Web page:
Like many prequels, Solo often seems more like a checklist than a movie. We gotta have the Kessel run in there somewhere, so let’s make that front and center instead of leaving it to the fans’ imaginations. And we know Han wins Lando’s ship in a card game, so let’s do that, too, but leave it till last, so the audience waits the whole damn film for something they know has to happen. These supposed stand-alone Star Wars movies (Rogue One was the first) are still chained to the larger narrative and events of the core Star Wars films. I think Lucasfilm, which apparently wants to take the movies in another direction away from Luke and anyone he knew, is going to find to its dismay that nobody outside the fandom cares all that much about stories that veer too far from Luke, Han, Leia and so forth. And, judging from this movie’s embarrassing status as the first bona fide Star Wars flop, they don’t even care about Han that much unless Harrison Ford is playing him.

Ron Howard does his usual proficient, zero-personality job of work. There are at least four in-jokes in the casting as it pertains to Howard’s past as a director — you start looking for Henry Winkler in there somewhere. It makes Solo play more like an Arrested Development episode than like a Star Wars movie. Han Solo has always been a hero in spite of himself, someone who could just as easily have been bullshitting the whole “made the Kessel run in less than 12 parsecs” thing. George Lucas even originally saw Han’s boast as a blatant lie meant to impress Luke and Ben Kenobi. What if the Kessel run had actually been a complete shambolic comedy of errors? Not in this movie, it isn’t — so it turns out Han’s claim is legit and not some bullshit meant to get Han a gig he needs. Solo doesn’t just make the young Han boring; it reaches back and retrospectively makes the older Han more boring, too. That’s some trick.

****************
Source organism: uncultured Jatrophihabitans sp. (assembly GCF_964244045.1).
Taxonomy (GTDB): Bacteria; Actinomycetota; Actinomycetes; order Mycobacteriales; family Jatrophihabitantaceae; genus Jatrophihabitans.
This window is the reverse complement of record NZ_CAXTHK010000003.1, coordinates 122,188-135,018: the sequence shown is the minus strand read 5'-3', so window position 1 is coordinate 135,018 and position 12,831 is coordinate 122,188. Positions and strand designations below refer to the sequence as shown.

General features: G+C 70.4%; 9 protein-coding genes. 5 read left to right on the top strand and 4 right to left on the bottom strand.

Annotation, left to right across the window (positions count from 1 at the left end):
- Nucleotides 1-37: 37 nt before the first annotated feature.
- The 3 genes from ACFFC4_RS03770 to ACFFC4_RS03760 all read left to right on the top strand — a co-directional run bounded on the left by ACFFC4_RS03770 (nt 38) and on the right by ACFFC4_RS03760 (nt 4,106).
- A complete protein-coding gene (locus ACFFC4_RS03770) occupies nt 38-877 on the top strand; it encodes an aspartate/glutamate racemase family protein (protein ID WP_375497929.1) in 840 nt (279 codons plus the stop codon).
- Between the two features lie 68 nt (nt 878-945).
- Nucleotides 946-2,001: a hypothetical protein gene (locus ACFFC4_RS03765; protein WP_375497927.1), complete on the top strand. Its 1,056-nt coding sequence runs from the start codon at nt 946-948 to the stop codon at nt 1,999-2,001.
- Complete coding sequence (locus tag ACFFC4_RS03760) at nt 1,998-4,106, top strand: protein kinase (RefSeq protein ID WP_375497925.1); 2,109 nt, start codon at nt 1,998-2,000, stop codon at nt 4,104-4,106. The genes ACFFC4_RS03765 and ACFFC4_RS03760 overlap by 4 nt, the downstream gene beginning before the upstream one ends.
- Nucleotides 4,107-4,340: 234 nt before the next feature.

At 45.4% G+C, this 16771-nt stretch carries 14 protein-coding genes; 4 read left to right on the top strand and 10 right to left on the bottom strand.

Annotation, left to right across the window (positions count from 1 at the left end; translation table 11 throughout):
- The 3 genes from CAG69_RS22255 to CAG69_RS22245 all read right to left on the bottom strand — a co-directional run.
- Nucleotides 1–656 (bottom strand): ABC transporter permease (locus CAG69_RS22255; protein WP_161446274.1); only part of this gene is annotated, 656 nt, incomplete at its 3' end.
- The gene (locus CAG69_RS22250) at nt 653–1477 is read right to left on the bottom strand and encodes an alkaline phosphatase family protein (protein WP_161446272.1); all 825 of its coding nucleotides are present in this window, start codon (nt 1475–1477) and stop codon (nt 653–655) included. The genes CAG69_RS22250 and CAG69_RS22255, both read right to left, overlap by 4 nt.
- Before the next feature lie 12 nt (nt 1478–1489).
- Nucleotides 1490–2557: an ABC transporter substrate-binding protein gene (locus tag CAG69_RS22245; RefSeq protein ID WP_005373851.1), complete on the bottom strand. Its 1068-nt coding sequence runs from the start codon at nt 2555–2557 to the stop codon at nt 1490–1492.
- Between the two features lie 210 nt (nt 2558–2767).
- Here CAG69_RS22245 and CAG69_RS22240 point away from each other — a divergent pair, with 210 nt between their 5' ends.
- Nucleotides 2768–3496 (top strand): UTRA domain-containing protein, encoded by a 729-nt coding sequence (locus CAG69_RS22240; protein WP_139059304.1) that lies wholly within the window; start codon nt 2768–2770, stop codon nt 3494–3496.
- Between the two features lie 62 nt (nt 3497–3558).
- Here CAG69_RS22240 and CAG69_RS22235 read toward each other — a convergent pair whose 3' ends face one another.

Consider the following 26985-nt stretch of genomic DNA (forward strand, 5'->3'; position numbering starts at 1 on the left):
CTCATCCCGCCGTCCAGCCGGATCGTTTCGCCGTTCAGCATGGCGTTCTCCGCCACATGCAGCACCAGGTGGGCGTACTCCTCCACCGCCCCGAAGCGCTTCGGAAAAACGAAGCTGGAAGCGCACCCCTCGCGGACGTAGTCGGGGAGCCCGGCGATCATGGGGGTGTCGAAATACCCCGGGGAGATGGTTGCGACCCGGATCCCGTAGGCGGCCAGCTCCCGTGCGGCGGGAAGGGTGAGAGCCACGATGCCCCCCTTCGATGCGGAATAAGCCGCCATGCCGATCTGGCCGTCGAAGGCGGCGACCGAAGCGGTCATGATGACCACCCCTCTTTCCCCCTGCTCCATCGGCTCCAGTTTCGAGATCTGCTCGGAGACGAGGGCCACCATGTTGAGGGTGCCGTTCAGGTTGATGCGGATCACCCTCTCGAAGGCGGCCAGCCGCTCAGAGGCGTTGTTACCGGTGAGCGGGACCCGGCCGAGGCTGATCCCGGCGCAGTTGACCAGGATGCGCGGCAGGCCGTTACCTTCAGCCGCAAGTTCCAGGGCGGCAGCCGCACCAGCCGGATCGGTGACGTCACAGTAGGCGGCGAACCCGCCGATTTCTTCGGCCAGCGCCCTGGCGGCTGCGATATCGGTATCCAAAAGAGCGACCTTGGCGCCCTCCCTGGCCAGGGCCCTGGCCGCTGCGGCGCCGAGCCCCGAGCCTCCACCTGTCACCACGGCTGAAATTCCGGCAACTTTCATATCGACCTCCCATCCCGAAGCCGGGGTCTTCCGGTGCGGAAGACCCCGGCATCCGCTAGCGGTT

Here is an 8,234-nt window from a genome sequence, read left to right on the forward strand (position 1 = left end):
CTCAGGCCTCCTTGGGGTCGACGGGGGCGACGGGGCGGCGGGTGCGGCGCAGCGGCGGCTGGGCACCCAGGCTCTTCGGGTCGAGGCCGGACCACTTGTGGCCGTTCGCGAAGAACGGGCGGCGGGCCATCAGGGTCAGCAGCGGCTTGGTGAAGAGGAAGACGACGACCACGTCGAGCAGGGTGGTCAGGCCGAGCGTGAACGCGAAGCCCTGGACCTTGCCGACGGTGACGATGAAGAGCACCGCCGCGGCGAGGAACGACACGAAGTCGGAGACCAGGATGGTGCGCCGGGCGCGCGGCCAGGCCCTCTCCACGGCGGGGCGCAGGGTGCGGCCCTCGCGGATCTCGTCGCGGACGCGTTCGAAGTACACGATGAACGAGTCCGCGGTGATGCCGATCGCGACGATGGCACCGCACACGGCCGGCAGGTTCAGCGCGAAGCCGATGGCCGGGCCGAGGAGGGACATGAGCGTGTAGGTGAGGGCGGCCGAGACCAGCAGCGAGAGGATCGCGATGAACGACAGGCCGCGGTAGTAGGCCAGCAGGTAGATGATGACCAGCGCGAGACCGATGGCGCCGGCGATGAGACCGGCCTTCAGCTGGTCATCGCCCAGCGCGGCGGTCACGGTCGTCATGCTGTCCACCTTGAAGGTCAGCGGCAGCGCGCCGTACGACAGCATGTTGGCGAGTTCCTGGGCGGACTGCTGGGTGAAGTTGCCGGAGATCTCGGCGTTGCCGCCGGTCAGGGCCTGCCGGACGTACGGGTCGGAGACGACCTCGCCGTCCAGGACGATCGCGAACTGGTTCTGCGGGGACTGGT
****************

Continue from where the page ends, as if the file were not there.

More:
Deadpool 2

August 19, 2018

deadpool-negasonic-teenage-warhead-girlfriendThe Deadpool movies are more or less the only superhero films I’ll sit still for these days. Filthy and irreverent, splattering the camera lens arterially with great gusto, these are not remotely elegant examples of what the medium can do, nor are they conceived as such. They’re parties, all winks and grins and farts and jostling elbows. Somehow, despite (or maybe because of) their raunch and gore and in-jokey tone, the movies occasionally achieve real pathos, as in Deadpool 2, when the eponymous anti-hero (Ryan Reynolds) mopes around suicidally after his girlfriend Vanessa (Morena Baccarin) exits the picture early on, or when new antagonist Cable (Josh Brolin), a grim ass-kicker from the future, reveals his true motivation for trying to kill burgeoning, unhappy mutant teen Russell (Julian Dennison).

Some deaths and agonies are a lark; others are to be mourned or avoided. Hypocritical? I prefer to think that Deadpool 2, despite its meta clownishness, has a grasp of conflicting priorities. The plot demands that a bad character not be murdered by a character poised on the line between good and evil; however, there’s nothing saying the bad character can’t die some other way, preferably abruptly and hilariously. That’s not really a spoiler, because at a Deadpool film you know anyone who deserves an ignoble reduction to a fine red mist will get one. Because nothing in the movie is actually real, and because the moviemakers (Reynolds gets a cowriting credit along with original Deadpool scripters Rhett Reese and Paul Wernick) know this, there’s a freedom to play, to bend reality.